Scripture: 2 Corinthians 5:7; Hebrews 11:1; Romans 12:1-3
Before I get into the heart of the message, I want to share a story with you that we discussed this past week during bible study that I read recently. “There was a man who tied a tight rope across Niagara Falls. He then walked up to a group of people at the Falls and asked them the following question: “Do you believe I can walk across the falls on this tight rope?” The people thought he was crazy and told him “No, they did not believe he could.” The man then climbed on the rope, walked across and then turned around and walked back. When he returned, he asked the people, “Do you believe that I can walk across pushing this wheelbarrow?” Having seen him walk across alone, they did not believe he could do it with a wheelbarrow. They answered “No!” The man once again climbed upon the tight rope and walked across pushing the wheelbarrow. When he returned he asked the people this question: “Do you believe I can walk across this tight rope, pushing this wheelbarrow with a person in it?” having seen him do it twice, they all exclaimed excitedly “Yes!” as the believed he really could do it. The man then asked this question: “Which of you would like to volunteer to be in the wheelbarrow?” No one answered. I want you to think about this story. If you had witnessed the man doing what he had said he would do twice and you believed that he could in fact walk the tight rope while pushing someone in the wheelbarrow, would you volunteer to get into the wheelbarrow? This story exemplifies how we walk with Christ. We believe what the bible says and the testimony of others, we just do not believe it unquestioningly when it comes to us. Keep this story in mind as we continue through this series in the weeks to come.
This morning I am embarking on a new series I’ve titled “We Walk By Faith.” Our foundational Scripture for this series comes from 2 Corinthians 5:7 where Paul makes the following declaration: “For we walk by faith, not by sight.” I will explain later the context of his statement. Throughout this series we will examine scriptural references in a context that might seem different from how you have read the Scriptures before as my desire is to give you something you can really “chew” on during your times of meditation. To begin this series, I want to start by explaining just what faith is and how it’s true definition might differ slightly from how we have thought about it in the past.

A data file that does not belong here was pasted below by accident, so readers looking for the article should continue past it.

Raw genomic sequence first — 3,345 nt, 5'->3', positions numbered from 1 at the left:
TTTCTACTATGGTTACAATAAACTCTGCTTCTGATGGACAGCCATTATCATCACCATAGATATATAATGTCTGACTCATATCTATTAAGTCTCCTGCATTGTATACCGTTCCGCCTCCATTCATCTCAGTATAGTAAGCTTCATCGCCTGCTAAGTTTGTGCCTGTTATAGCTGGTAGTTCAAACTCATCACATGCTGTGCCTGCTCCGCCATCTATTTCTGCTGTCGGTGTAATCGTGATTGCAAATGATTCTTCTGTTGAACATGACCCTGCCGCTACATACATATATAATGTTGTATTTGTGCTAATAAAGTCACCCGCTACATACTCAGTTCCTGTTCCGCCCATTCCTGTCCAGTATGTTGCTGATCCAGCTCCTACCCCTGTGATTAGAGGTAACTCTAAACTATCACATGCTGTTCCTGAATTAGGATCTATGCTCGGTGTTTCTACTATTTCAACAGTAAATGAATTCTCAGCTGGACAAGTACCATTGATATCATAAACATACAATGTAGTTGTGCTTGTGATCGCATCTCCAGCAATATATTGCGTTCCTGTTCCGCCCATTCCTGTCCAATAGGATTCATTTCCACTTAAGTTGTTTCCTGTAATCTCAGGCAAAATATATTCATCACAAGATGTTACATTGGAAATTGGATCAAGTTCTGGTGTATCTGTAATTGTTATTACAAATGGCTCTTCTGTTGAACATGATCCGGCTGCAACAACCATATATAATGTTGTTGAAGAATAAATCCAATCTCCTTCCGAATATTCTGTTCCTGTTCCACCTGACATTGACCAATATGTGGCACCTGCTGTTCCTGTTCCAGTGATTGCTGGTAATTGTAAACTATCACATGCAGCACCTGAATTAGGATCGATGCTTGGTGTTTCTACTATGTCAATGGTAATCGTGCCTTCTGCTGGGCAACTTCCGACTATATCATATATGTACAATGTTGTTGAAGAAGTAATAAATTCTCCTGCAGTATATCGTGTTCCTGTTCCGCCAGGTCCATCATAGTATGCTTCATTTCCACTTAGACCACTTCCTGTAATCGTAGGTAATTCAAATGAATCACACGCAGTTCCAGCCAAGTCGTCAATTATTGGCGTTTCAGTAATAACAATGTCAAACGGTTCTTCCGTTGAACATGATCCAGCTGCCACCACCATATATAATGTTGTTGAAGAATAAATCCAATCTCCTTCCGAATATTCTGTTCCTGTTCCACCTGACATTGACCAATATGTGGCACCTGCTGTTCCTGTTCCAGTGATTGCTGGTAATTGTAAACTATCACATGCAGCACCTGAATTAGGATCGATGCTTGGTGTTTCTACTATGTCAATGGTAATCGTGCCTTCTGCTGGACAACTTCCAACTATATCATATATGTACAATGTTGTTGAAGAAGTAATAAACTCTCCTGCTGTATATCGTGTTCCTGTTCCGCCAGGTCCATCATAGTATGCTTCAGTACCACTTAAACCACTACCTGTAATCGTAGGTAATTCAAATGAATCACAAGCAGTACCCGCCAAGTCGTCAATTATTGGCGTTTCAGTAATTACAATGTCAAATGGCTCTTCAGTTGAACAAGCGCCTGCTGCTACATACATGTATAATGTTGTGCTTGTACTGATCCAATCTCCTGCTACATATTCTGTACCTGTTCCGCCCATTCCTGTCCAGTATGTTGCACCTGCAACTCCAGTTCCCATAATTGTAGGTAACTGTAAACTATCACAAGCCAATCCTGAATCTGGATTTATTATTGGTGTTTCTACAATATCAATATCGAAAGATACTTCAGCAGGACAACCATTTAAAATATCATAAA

I. The Definition of Faith
Webster’s dictionary defines faith as “Unquestioning belief; complete trust or confidence; loyalty.” It also states that it is often associated with a relationship to God. The first thing I want to point out this morning is that faith exists on some level in everyone’s life. It is not a religious word or act; it is something that is imparted within us from the very beginning of our lives. Even though we often speak of faith within the Church walls or in relationship to Christ, faith in and of itself is not solely attached to a religious act or belief. Faith is something that exists in people who are religious as well as in people who are non-religious or outright atheists. It is a generic term that describes a very powerful action. Now before some of you blow a religious gasket please hear me out.